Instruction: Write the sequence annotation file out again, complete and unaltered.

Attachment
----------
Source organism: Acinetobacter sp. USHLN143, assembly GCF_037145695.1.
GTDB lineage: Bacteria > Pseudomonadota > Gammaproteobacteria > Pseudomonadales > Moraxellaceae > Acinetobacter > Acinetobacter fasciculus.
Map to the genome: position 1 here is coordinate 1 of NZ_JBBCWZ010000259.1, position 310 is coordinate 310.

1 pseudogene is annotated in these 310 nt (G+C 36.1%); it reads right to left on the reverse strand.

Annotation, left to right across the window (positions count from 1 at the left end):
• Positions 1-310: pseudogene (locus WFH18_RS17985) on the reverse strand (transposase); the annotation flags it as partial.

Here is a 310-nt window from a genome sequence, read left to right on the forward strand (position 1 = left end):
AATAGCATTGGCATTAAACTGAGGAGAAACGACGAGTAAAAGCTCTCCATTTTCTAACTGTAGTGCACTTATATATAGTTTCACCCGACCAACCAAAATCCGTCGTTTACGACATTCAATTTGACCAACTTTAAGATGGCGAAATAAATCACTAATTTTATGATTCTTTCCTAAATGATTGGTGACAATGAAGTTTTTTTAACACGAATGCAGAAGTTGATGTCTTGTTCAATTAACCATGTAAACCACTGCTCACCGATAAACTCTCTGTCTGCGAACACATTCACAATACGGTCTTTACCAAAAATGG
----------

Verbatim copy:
Source organism: Acinetobacter sp. USHLN143, assembly GCF_037145695.1.
GTDB lineage: Bacteria > Pseudomonadota > Gammaproteobacteria > Pseudomonadales > Moraxellaceae > Acinetobacter > Acinetobacter fasciculus.
Map to the genome: position 1 here is coordinate 1 of NZ_JBBCWZ010000259.1, position 310 is coordinate 310.

1 pseudogene is annotated in these 310 nt (G+C 36.1%); it reads right to left on the reverse strand.

Annotation, left to right across the window (positions count from 1 at the left end):
• Positions 1-310: pseudogene (locus WFH18_RS17985) on the reverse strand (transposase); the annotation flags it as partial.

Here is a 310-nt window from a genome sequence, read left to right on the forward strand (position 1 = left end):
AATAGCATTGGCATTAAACTGAGGAGAAACGACGAGTAAAAGCTCTCCATTTTCTAACTGTAGTGCACTTATATATAGTTTCACCCGACCAACCAAAATCCGTCGTTTACGACATTCAATTTGACCAACTTTAAGATGGCGAAATAAATCACTAATTTTATGATTCTTTCCTAAATGATTGGTGACAATGAAGTTTTTTTAACACGAATGCAGAAGTTGATGTCTTGTTCAATTAACCATGTAAACCACTGCTCACCGATAAACTCTCTGTCTGCGAACACATTCACAATACGGTCTTTACCAAAAATGG